An Un-indexed Foreign Key Gotcha

  • Good Article with useful info. Thanks

    Jason...AKA CirqueDeSQLeil
    I have given a name to my pain...MCM SQL Server, MVP
    Posting Performance Based Questions - Gail Shaw[/url]
    Learn Extended Events

  • The indexed FKs have nothing to do with performance; increased performance MIGHT be a side-effect, but - as you point out - it might as well not be such an effect. The idea of indexing FK columns has to do with the locking mechanisms.

    In order to be sure that you can delete a parent record you must also make sure that there are no children belonging to that parent. This can only be achieved by actually reading the child table(s). When you don't have any usable index on the child table, then you must read all records - and they get locked at the same time, just because they are part of an updating (read-write) transaction.

    This is very common truth fΓΆr many relational databases, including SQL Server, Oracle, Firebird and others, and it has so been since "ancient" times.

    P.S. I thought it was common knowledge... πŸ˜‰

  • The indexed FKs have nothing to do with performance;

    I think that is a bit of a stretch. There is almost always at least some performance benefit (often dramatic), both in efficient join/seek and in improved concurrency from reduced locking.

    Kevin G. Boles
    SQL Server Consultant
    SQL MVP 2007-2012
    TheSQLGuru on googles mail service

  • Please read Thomas Kyte's books. He wrote for Oracle but the principles about "transaction processing" and "locking" and "index" are the same.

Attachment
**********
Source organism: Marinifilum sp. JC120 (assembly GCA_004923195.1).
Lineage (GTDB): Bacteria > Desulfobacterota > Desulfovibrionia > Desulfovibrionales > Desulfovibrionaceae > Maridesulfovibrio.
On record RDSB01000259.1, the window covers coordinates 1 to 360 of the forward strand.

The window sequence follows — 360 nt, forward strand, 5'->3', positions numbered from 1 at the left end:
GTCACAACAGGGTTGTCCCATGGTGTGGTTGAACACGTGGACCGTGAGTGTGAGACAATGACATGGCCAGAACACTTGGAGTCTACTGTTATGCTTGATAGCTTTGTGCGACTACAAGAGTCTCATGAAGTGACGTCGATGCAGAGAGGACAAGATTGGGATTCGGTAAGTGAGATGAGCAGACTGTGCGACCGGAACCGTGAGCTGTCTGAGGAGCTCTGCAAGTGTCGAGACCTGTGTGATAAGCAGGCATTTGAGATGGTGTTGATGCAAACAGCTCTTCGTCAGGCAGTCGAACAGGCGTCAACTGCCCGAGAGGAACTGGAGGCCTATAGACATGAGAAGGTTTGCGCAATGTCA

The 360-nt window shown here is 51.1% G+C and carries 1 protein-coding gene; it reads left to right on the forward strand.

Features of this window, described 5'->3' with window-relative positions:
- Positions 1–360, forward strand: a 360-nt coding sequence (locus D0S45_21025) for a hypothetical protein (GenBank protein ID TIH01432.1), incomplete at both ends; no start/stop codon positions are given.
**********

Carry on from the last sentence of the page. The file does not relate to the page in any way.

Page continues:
When FK records can be fastly located by index, the transaction processing will be fast, that reduces required lock-time, hence improves performance. This applies to any records.


  • I agree it's a bit of a stretch. πŸ™‚

    My point was that indexing might have different purposes, optimizing search operations being just ONE of them.

  • sqlpro (11/9/2009)

    thanks for the reply. probably i misunderstood but following is the link i got my understanding from.its here

    Careful. You are quoting from a book that is over ten years old. This is usually fine if the book is about theoretical or academic work but that book is a "Teach Yourself To Be A Dummy In 60 Seconds" styled book on SQL Server 7.

    I know some people may still be supporting SQL Server 7 installations.

    I know that a lot of people like these types of books.

    I only said be careful.


    -- Stop your grinnin' and drop your linen...they're everywhere!!!

  • A really nice article. Good explanation.



  • Enforcing delete cascade will also help here, instead of creating indexes. I believe it should eliminate the deadlock. Of course if you enable delete cascade it's no point in deleting from child table first and then parent table. We have to do just a delete from parent table.

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